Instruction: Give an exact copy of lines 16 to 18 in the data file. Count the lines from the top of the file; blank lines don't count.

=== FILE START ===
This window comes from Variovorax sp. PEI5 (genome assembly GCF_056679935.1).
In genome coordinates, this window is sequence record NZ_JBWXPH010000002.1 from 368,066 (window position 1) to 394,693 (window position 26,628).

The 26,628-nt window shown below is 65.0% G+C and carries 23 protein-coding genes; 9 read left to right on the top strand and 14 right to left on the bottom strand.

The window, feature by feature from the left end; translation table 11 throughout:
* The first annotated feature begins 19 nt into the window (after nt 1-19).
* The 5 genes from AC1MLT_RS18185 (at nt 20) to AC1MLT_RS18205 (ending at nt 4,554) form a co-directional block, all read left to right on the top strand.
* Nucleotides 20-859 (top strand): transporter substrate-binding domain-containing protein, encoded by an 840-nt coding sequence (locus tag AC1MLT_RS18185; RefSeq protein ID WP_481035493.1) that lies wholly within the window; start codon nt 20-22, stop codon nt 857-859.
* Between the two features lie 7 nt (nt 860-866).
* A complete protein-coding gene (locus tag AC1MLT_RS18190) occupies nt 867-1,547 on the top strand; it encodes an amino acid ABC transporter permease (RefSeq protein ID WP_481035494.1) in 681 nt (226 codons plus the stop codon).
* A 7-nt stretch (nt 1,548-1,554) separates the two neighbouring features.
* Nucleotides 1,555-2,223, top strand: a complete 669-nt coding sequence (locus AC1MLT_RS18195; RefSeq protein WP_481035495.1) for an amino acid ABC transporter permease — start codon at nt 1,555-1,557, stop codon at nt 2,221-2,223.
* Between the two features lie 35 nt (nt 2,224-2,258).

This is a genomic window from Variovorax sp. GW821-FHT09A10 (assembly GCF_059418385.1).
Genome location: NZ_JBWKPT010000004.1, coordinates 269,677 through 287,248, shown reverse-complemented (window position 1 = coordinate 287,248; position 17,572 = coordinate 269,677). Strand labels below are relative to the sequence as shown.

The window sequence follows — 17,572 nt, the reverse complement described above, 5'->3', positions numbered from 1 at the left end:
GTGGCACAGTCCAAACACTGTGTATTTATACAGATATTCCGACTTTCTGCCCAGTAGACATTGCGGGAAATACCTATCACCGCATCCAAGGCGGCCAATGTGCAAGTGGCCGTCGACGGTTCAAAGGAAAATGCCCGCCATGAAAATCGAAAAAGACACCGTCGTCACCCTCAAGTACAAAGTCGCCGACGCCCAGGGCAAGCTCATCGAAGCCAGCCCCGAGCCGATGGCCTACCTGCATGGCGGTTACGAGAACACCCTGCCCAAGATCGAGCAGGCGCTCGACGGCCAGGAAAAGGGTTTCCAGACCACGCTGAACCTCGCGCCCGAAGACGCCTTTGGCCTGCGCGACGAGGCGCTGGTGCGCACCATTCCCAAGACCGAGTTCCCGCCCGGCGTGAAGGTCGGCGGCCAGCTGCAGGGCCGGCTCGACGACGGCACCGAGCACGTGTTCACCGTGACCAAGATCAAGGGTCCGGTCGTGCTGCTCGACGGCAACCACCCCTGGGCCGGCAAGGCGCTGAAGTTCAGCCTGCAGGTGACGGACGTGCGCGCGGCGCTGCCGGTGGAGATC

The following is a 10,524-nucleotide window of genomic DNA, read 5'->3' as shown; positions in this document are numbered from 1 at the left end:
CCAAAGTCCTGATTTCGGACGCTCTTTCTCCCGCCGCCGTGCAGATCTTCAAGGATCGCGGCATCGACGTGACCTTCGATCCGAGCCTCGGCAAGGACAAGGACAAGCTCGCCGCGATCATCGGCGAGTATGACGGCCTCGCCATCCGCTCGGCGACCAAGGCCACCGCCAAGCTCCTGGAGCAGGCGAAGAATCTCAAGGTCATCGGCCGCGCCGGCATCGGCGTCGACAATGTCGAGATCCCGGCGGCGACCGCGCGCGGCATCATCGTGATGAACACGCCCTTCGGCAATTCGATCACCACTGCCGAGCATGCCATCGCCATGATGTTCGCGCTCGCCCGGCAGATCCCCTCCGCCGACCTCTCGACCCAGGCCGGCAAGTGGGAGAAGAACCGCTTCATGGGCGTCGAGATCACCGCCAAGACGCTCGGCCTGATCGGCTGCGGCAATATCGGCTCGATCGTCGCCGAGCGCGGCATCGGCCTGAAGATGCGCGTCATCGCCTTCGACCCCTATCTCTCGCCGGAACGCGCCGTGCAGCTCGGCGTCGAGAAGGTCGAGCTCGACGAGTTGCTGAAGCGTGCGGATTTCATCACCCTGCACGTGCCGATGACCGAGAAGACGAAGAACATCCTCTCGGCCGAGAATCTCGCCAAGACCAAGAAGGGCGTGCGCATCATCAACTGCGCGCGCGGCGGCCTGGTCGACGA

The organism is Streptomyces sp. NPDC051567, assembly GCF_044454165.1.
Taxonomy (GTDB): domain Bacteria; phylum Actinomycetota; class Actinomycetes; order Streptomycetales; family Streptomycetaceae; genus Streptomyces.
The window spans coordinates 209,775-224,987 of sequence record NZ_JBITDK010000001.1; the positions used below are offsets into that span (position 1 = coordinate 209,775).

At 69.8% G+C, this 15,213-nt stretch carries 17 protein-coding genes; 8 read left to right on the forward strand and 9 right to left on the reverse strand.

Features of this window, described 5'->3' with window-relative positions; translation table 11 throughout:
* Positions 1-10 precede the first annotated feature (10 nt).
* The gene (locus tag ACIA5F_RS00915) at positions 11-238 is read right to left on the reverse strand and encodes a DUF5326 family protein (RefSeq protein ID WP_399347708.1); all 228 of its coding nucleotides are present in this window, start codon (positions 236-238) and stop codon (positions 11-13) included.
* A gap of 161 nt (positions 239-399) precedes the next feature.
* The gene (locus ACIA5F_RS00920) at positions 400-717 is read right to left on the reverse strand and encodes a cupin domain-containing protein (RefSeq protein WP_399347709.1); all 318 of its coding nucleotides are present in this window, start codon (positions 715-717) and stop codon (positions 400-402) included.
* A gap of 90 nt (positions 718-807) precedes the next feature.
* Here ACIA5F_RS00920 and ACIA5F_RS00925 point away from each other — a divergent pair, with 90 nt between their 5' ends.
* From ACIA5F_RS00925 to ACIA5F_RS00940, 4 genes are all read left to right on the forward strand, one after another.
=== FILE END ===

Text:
GTGGCACAGTCCAAACACTGTGTATTTATACAGATATTCCGACTTTCTGCCCAGTAGACATTGCGGGAAATACCTATCACCGCATCCAAGGCGGCCAATGTGCAAGTGGCCGTCGACGGTTCAAAGGAAAATGCCCGCCATGAAAATCGAAAAAGACACCGTCGTCACCCTCAAGTACAAAGTCGCCGACGCCCAGGGCAAGCTCATCGAAGCCAGCCCCGAGCCGATGGCCTACCTGCATGGCGGTTACGAGAACACCCTGCCCAAGATCGAGCAGGCGCTCGACGGCCAGGAAAAGGGTTTCCAGACCACGCTGAACCTCGCGCCCGAAGACGCCTTTGGCCTGCGCGACGAGGCGCTGGTGCGCACCATTCCCAAGACCGAGTTCCCGCCCGGCGTGAAGGTCGGCGGCCAGCTGCAGGGCCGGCTCGACGACGGCACCGAGCACGTGTTCACCGTGACCAAGATCAAGGGTCCGGTCGTGCTGCTCGACGGCAACCACCCCTGGGCCGGCAAGGCGCTGAAGTTCAGCCTGCAGGTGACGGACGTGCGCGCGGCGCTGCCGGTGGAGATC

The following is a 10,524-nucleotide window of genomic DNA, read 5'->3' as shown; positions in this document are numbered from 1 at the left end:
CCAAAGTCCTGATTTCGGACGCTCTTTCTCCCGCCGCCGTGCAGATCTTCAAGGATCGCGGCATCGACGTGACCTTCGATCCGAGCCTCGGCAAGGACAAGGACAAGCTCGCCGCGATCATCGGCGAGTATGACGGCCTCGCCATCCGCTCGGCGACCAAGGCCACCGCCAAGCTCCTGGAGCAGGCGAAGAATCTCAAGGTCATCGGCCGCGCCGGCATCGGCGTCGACAATGTCGAGATCCCGGCGGCGACCGCGCGCGGCATCATCGTGATGAACACGCCCTTCGGCAATTCGATCACCACTGCCGAGCATGCCATCGCCATGATGTTCGCGCTCGCCCGGCAGATCCCCTCCGCCGACCTCTCGACCCAGGCCGGCAAGTGGGAGAAGAACCGCTTCATGGGCGTCGAGATCACCGCCAAGACGCTCGGCCTGATCGGCTGCGGCAATATCGGCTCGATCGTCGCCGAGCGCGGCATCGGCCTGAAGATGCGCGTCATCGCCTTCGACCCCTATCTCTCGCCGGAACGCGCCGTGCAGCTCGGCGTCGAGAAGGTCGAGCTCGACGAGTTGCTGAAGCGTGCGGATTTCATCACCCTGCACGTGCCGATGACCGAGAAGACGAAGAACATCCTCTCGGCCGAGAATCTCGCCAAGACCAAGAAGGGCGTGCGCATCATCAACTGCGCGCGCGGCGGCCTGGTCGACGA